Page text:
Magick is encoded in words, and those words become the gateway into what we desire. When speak those words (either out loud or in our head), when we sing them or write, we build gateways to what we want to receive. It is as simple and as complicated as: ask and you shall receive. A lot of the time we’re afraid of ask, and even more of the time we’re afraid of receiving what we desire.

We are creating our reality through words all the time: what we think, what we read, what we say, what we hear. We do it through what we feel and the alchemy created in the heart-mind crucible. So it is a choice do to it consciously and with heart, or to do it unconsciously with random buckshot sprays of emotion.

Solstice – A Gateway of Gateways

“…from the ashes we rise together.”

For the winter solstice I fed the fire all the things I was ready and willing to let go of. I wrote them out, read them aloud and then let the flames devour them. Then I sat for several hours in quiet reflection by the fire, alone. It’s the most peaceful and grounded I have felt for a long time. In the morning I wrote out seven single word intentions and took them out to the fire pit and burned a candle over the top of them, over the shortest day. This was what I was calling in, having made space by letting go. These were energetic bridges I could walk into the unknown on.

My wilful intent was rendered in words, ink on paper, building gateways to provide foundation, structure and shape for what I desire in the next six months.

A Final Thought

If words are the building blocks of our existence it is because they carry the charge of magick. Words are gateways because of this. And because of this, it’s worth taking the time to mindfully review what you say, how you say it, what you think, what you feel, what you desire and what you focus on.

In short, I want to ensure I’m always anchoring and building a reality that is aligned with my highest joy, my greatest love, my brightest light; a reality that is expansive, connective, creative and in partnership with my purpose here in this life.

It is as simple and as complicated as that.

Words As… Healing

‘Words As’ is our regular guest posting. We invite creatives of all ilks to respond to the prompt ‘words as’. This month we welcome author Catherine Evans to the page to share her thoughts.

Catherine Evans

As a child, curling up to listen to a story was pure pleasure. It didn’t matter if it was a book, a memory, or a made up tale. The rhythm of the spoken word soothed, lulled, healed.

While in primary school, my escape each afternoon and evening was into the words of a story. I would fall into the magic of the Far Away Tree, a cupboard to Narnia, a pirate ship, a horse, the gumnut families. In hindsight, the introvert healed after a day of school and after-school activity.

Christmas holidays were down time, spent devouring words and stories. Nothing beat hours with an incredible book, or hours in the library looking for one. Stories. Astronomy. Nature. Geology. History. The ocean. Australian animals. Photography. Archaeology. Anything and everything captured and fascinated me.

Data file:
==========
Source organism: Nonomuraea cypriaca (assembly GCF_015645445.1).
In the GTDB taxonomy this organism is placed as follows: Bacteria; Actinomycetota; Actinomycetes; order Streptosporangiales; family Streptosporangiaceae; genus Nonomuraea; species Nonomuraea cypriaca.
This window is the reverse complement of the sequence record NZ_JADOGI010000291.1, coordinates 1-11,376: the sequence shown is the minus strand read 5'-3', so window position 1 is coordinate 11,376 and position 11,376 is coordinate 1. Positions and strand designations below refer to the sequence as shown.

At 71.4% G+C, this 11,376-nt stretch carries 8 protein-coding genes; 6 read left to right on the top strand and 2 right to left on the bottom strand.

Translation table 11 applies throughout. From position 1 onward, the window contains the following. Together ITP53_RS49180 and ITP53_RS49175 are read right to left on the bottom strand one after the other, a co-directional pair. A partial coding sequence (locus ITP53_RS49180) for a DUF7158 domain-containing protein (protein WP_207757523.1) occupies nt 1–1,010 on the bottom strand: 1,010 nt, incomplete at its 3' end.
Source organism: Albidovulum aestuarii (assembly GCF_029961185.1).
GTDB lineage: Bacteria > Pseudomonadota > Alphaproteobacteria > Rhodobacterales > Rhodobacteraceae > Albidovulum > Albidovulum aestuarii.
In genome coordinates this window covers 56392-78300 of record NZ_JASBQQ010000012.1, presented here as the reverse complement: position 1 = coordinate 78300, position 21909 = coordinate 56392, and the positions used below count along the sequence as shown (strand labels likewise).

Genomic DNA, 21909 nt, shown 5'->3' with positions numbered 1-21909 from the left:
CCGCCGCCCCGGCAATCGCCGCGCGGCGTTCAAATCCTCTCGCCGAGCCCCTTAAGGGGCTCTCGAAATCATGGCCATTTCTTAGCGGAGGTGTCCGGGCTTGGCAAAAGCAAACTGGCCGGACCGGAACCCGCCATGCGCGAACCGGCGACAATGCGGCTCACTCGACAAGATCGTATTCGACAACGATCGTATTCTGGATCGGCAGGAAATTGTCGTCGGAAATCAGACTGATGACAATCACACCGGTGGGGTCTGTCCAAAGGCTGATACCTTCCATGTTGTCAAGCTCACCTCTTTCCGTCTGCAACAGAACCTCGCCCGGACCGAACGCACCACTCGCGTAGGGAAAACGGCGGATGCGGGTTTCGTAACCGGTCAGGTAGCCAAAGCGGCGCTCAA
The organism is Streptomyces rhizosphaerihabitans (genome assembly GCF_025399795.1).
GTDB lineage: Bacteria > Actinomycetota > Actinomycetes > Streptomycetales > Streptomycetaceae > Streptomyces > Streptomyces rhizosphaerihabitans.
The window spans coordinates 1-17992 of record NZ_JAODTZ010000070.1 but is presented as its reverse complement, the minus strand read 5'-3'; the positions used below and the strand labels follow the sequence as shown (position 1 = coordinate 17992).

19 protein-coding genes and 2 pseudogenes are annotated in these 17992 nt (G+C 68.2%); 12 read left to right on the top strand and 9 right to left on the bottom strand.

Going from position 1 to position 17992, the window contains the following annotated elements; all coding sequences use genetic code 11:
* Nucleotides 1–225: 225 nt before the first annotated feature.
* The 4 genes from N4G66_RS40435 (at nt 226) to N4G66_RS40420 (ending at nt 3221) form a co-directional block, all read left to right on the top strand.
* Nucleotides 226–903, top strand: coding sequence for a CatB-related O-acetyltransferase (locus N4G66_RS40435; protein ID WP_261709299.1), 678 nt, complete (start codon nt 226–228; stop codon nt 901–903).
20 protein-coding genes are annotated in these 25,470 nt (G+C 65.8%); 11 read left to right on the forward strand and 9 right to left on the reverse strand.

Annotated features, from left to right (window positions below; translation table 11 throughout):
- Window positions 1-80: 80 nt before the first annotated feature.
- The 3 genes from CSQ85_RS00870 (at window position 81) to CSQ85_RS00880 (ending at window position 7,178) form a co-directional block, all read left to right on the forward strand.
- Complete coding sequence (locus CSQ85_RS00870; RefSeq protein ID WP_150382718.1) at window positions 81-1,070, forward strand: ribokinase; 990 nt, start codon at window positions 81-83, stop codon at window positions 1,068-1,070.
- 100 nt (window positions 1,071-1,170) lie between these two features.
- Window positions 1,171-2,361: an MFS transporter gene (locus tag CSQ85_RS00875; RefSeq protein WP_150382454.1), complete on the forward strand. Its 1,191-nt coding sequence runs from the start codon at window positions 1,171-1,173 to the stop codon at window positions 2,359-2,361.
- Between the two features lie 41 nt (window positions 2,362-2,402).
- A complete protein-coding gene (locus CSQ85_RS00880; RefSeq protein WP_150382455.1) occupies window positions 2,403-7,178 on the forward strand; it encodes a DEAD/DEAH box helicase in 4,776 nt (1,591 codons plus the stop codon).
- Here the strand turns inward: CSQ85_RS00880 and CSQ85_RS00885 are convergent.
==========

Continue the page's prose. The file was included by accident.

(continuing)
High school was tougher, and someone suggested a journal. Not to write daily words, but to write when emotion threatened to consume me. I wrote and wrote. Hidden in an exercise book, camouflaged by all the same books for a variety of subjects, the words were mine. No one to read them. I was free to spill, and the production of words healed.

I went to uni, then worked in science. To share my fascination with all I’d learned, I wrote. Assignments, then letters and emails to friends, handouts for farmers, articles in newspapers, papers in journals. I wrote to share knowledge, hoping to heal the world.

And then I got sick. Ross River Fever and Glandular Fever laid me low. Almost bed bound, I no longer had words. They’d jumbled in brain fog. The alphabet deserted me. I’d never been so lonely. Bereft. Lost.

I slept and slept. Vivid dreams came to fill the story void. Slowly, so slowly, I began to heal.

I could read an article in the newspaper. I could write a line. A shopping list. Read the whole newspaper. Write haiku.

Eventually I read a short story. A small book. Then I picked up a notebook and wrote words. A stream of consciousness to unlock the jam in my head. It flowed. Words spilled. No edits. No reading back. Just an expulsion of words and emotion.

I remembered that high school exercise book, how I expressed emotion in words—on paper, never aloud. I wrote more. On scattered sheets and random scraps, in beautiful notebooks and cheap exercise books. As words spilled, I healed.

Again, I began to write stories. Then I moved towards publication and a writing career. Crafted and edited, shaped to suit genre. Writing and rewriting. Working hard to conform. I split into two people to achieve my goal. One wrote for my pleasure, the other fought to be right. Confined by rules was not my healing way with words. Nevertheless, I pressed on. My new career in waiting.

I lost my voice as life changed again.

Words were still there but confined. Hemmed in by rules and a throat that was blocked.

Struggling along, I read and read. Still writing by rules, still split.

I changed what I read. Kept reading and searching. Genre. Literary. Fiction. Non-fiction. Self-help. Awareness. Spiritual. Reference. Medical.

Slowly, I began to see. My healing comes in the freedom of expression. In baring my soul without judgement. In writing words to learn and to understand what’s tucked into the deepest parts of me.

Fighting against rules is what I’ve always done…and yet here I was again, trying to conform, to make a grade, to meet the needs of someone else. Will I never learn?

Words are my healing. Sometimes they’re my own, but often they come from others with a different wisdom to me. Occasionally, their wisdom unlocks something inside me.

Catherine Evans is a city-born throwback to country genes. After completing an environmental biology degree, she desperately needed to move to the country. A job in agriculture was the perfect escape. After spending eighteen years in agricultural research and gaining a Masters degree in Agriculture, Cath has a passion for rural life.Now loving life on the south coast of NSW, a part of her heart belongs across the mountain ranges in the red dust.

If you want to know more, please visit Catherine’s website www.CatherineEvansAuthor.com

Email: catherine@catherineEvansAuthor.com
Facebook: https://www.facebook.com/CatherineEvansAuthor/
Twitter: @CathEvansAuthor
AMAZON: Catherine Evans